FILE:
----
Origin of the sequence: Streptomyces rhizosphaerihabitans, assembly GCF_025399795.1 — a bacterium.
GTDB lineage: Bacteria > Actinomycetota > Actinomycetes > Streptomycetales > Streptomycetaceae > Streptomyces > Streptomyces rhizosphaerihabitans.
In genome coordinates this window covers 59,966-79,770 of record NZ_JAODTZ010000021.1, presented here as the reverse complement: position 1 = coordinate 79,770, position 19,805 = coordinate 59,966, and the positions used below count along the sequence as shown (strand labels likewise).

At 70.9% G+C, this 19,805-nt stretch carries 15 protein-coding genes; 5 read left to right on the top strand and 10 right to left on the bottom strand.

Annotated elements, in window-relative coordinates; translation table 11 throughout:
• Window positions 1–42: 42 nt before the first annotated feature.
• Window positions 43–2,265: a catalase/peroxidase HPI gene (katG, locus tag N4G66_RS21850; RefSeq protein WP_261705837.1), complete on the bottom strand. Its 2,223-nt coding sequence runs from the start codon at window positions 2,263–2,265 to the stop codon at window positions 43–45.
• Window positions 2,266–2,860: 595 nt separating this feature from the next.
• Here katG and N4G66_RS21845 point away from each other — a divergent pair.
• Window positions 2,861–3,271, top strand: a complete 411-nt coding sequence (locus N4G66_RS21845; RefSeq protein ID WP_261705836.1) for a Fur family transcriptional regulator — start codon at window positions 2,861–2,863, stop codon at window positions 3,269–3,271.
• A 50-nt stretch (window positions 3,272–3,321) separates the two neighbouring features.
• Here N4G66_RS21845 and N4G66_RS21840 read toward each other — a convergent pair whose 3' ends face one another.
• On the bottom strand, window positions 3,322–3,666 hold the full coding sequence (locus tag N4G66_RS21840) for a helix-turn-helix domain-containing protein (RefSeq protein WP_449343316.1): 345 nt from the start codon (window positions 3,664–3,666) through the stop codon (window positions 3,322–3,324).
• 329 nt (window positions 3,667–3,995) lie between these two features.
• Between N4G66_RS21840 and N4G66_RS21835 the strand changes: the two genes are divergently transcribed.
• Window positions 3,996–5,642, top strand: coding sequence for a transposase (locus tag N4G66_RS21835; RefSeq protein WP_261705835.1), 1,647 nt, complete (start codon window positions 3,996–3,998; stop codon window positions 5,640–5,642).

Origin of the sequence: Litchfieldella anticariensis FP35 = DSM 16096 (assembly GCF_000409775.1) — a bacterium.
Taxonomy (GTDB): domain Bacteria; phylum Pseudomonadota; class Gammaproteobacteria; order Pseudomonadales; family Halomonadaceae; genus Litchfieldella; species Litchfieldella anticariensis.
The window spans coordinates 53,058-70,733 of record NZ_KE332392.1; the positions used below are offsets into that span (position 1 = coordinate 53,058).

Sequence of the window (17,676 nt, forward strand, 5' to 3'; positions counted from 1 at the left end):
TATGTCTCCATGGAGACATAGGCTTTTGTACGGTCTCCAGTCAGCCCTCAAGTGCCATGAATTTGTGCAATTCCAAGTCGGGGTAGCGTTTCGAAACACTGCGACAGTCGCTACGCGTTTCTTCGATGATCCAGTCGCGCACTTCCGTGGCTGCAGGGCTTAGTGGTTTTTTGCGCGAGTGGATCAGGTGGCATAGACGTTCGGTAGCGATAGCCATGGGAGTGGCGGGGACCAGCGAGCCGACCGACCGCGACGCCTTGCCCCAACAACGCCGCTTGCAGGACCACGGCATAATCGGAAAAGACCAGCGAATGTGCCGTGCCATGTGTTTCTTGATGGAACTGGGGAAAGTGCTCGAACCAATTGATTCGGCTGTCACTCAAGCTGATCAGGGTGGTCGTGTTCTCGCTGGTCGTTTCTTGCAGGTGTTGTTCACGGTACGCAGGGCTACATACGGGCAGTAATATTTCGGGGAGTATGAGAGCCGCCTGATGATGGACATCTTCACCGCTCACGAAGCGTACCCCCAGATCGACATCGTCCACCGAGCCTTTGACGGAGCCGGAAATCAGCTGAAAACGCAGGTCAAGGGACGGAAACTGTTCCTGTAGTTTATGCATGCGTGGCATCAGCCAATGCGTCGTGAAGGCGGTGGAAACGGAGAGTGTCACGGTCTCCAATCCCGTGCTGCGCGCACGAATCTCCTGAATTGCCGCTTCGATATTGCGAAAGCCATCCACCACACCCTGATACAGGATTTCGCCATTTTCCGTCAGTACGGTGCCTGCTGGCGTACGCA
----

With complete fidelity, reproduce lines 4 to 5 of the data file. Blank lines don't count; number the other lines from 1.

At 70.9% G+C, this 19,805-nt stretch carries 15 protein-coding genes; 5 read left to right on the top strand and 10 right to left on the bottom strand.

Annotated elements, in window-relative coordinates; translation table 11 throughout: